A number of new techniques have been shown to be superior to creatine kinase and the 12-lead ECG for the diagnosis of acute myocardial infarction. Myoglobin and heart fatty acid-binding protein are more sensitive than creatine kinase for the diagnosis of acute myocardial infarction; myoglobin is also a superior marker for estimating infarct size. Cardiac troponin is a protein specific for the myocardium. It can be used to differentiate myocardial necrosis when creatine kinase levels are elevated from other clinical conditions. Body surface potential mapping and vectorcardiography are better for localizing the site of acute myocardial infarction than the standard 12-lead ECG. Although echocardiography is frequently used for evaluating infarct remodeling, in the future it could be replaced by ultrafast computed tomography or magnetic resonance imaging. Two excellent techniques for the determination of myocardial viability are late thallium redistribution imaging and positron-emission tomography with 18F-fluorodeoxyglucose.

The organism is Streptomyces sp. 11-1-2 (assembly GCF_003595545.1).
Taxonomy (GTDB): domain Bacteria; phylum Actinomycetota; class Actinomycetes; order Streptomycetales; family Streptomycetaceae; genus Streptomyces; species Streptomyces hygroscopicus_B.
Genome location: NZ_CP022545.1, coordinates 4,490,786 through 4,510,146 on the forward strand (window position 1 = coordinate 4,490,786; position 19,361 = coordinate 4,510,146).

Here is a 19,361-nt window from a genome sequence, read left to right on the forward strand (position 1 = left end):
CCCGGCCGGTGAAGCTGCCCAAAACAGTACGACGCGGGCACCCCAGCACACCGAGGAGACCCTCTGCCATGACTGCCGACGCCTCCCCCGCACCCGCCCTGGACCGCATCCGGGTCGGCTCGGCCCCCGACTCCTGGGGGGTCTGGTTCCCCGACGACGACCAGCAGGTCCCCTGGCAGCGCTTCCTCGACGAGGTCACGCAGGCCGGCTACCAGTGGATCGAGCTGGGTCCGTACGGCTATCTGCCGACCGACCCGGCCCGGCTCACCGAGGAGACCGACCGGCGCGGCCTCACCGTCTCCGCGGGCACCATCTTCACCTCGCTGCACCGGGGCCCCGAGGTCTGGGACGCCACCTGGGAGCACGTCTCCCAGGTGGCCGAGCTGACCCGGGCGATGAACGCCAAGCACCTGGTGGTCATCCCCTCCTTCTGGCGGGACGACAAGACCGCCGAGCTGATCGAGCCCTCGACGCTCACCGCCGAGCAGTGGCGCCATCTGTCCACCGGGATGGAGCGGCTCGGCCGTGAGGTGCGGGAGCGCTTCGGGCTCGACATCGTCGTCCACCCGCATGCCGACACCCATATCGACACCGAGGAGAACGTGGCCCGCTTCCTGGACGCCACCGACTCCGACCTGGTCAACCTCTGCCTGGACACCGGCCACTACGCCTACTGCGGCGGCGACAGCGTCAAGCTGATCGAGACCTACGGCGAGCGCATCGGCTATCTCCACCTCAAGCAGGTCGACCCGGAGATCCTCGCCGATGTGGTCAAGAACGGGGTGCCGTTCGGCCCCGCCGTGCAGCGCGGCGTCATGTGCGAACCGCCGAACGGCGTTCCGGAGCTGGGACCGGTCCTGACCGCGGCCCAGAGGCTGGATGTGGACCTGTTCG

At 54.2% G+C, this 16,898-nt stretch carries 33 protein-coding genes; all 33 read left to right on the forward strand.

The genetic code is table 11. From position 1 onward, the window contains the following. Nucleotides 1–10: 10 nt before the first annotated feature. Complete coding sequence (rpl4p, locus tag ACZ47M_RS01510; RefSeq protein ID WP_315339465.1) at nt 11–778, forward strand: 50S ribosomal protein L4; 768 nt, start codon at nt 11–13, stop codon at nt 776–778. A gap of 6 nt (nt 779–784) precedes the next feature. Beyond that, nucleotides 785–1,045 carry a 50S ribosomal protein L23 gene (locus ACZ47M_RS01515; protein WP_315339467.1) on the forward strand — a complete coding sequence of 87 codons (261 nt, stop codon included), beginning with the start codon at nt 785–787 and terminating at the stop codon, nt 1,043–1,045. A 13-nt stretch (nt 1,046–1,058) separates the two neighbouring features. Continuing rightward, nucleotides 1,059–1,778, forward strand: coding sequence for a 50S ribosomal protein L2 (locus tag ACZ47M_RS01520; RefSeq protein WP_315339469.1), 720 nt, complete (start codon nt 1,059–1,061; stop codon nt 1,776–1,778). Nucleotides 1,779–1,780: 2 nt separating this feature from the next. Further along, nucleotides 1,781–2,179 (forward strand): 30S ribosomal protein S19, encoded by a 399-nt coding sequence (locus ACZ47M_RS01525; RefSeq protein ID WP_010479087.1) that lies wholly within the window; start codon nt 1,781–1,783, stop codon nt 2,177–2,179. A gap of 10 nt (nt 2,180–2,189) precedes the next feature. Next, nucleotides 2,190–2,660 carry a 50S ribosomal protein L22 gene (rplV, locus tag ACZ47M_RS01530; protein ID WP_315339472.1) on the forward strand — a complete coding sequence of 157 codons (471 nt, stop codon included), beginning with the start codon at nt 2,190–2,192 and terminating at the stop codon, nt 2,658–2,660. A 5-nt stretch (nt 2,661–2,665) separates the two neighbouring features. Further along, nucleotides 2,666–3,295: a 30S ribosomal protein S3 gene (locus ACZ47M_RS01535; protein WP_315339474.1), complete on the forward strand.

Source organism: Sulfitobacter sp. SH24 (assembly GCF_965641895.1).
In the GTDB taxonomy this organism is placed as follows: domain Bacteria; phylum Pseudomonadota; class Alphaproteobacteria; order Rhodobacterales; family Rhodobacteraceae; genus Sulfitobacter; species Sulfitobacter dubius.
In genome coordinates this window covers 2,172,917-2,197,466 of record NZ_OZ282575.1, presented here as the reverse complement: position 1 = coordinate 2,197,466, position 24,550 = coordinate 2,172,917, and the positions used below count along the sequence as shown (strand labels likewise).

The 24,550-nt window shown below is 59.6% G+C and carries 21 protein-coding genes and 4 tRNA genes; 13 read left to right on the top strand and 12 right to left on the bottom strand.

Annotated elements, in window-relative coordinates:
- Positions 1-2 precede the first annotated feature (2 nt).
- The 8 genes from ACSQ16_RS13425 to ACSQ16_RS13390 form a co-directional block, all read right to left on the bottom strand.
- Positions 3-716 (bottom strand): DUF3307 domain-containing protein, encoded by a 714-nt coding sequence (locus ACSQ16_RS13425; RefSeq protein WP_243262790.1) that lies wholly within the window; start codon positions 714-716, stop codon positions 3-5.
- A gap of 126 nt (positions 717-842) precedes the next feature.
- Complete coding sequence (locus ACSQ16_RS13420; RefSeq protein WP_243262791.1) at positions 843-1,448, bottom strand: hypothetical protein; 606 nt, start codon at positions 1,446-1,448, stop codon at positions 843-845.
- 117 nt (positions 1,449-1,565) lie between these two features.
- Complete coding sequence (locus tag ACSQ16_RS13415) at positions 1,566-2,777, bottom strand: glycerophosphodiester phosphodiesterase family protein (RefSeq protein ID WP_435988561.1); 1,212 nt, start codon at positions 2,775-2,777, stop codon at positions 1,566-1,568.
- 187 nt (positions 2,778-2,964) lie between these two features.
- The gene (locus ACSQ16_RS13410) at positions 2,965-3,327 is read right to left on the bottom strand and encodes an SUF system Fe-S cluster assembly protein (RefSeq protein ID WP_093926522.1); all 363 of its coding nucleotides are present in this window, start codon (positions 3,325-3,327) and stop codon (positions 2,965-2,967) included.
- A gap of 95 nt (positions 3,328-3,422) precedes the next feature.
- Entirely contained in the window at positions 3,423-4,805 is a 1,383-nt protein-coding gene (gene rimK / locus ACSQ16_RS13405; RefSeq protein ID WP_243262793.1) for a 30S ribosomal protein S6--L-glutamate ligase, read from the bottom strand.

ASJC Scopus subject areas
- Cardiology and Cardiovascular Medicine